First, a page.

WCO Report for Erie County 10/07/2009: Erie area, PA,
WCO Report Posted: October 06, 2009

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Posted by DWCO Randy Leighton on October 06, 2009 at 20:36:07:

October 7th, 2009

West Erie County, DWCO Randy Leighton, WCO Brook Tolbert


Plenty of rain last week put area tributaries at nice levels this past weekend and brought plenty of steelhead in for eager anglers. Walnut and Elk Creeks were very busy with anglers lining up to take advantage of the good conditions. A good number of fish were caught and many limits taken. for the most part the fish have made it up to route 5 with a few going further. A few more nights of rain and we should see the fish that have been hovering around the access areas making the big move. Observations on Sunday morning saw catches every few minutes. As of Tuesday, levels had dropped and the tribs had started to clear allowing a good picture of how many fish have come in. The clear water has slowed the bite a bite, but this is Erie and the forecasts are calling for more precipitation over the next week or so.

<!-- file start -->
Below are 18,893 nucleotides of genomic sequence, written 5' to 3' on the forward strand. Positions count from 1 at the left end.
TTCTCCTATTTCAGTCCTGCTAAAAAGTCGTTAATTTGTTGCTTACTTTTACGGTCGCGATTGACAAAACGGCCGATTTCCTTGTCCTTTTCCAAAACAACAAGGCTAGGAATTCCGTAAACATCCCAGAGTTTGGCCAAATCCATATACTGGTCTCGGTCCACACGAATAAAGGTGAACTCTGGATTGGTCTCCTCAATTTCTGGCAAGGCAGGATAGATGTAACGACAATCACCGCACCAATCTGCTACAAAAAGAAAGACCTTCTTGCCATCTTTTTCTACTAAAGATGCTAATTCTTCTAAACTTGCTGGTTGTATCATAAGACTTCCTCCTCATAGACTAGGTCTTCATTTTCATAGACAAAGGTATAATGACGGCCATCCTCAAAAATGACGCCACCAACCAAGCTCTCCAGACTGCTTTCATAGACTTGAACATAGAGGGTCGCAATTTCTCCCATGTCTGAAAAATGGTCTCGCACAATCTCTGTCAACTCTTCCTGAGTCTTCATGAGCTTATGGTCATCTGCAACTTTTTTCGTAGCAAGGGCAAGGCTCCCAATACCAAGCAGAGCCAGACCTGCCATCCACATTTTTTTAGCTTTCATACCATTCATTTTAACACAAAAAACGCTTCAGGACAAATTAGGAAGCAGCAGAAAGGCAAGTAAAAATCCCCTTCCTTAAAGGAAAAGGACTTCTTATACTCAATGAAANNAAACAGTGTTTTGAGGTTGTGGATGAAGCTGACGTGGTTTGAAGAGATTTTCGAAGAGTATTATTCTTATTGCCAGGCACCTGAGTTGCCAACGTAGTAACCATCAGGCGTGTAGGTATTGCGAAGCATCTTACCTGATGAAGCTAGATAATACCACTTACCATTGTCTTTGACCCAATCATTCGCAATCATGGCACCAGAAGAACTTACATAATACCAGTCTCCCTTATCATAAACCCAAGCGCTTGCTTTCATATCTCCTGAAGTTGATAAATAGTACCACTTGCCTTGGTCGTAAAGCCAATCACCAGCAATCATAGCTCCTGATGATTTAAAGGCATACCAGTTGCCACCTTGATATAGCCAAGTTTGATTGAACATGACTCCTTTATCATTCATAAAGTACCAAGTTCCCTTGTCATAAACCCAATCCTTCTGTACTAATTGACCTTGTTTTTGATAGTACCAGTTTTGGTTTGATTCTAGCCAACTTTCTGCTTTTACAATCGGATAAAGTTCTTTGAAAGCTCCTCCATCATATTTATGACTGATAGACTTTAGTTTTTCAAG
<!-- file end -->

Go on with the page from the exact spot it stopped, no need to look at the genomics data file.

Good baits in the clear conditions have been single eggs and egg patterns, earth colored woolly buggers, and the micro jigs tipped with a maggot or waxworm fished under light fluorocarbon line or tippets. Good shoreline and channel baits include little Cleos, egg sacs, single eggs, and the ever popular power baits.

Boaters have been sidelined for the most part with heavy wind and waves and few breaks. Current Lake Erie water temperature is 59 degrees off Erie. Current West county trib conditions as of Tuesday afternoon were clearing, with some flow.

Support Your Local Sportsmens' Clubs:
The Pennsylvania Steelhead Association will be holding their next meeting at 7 P.M. Wednesday October 14th at the American Legion Post 773 at 4109 West 12th Street in Erie. This is on the south side of West 12th Street (State Route 5), just east of the Erie Airport. The public is welcome. For more information on the club and how to become a member and get involved, go to Pennsylvania Steelhead Association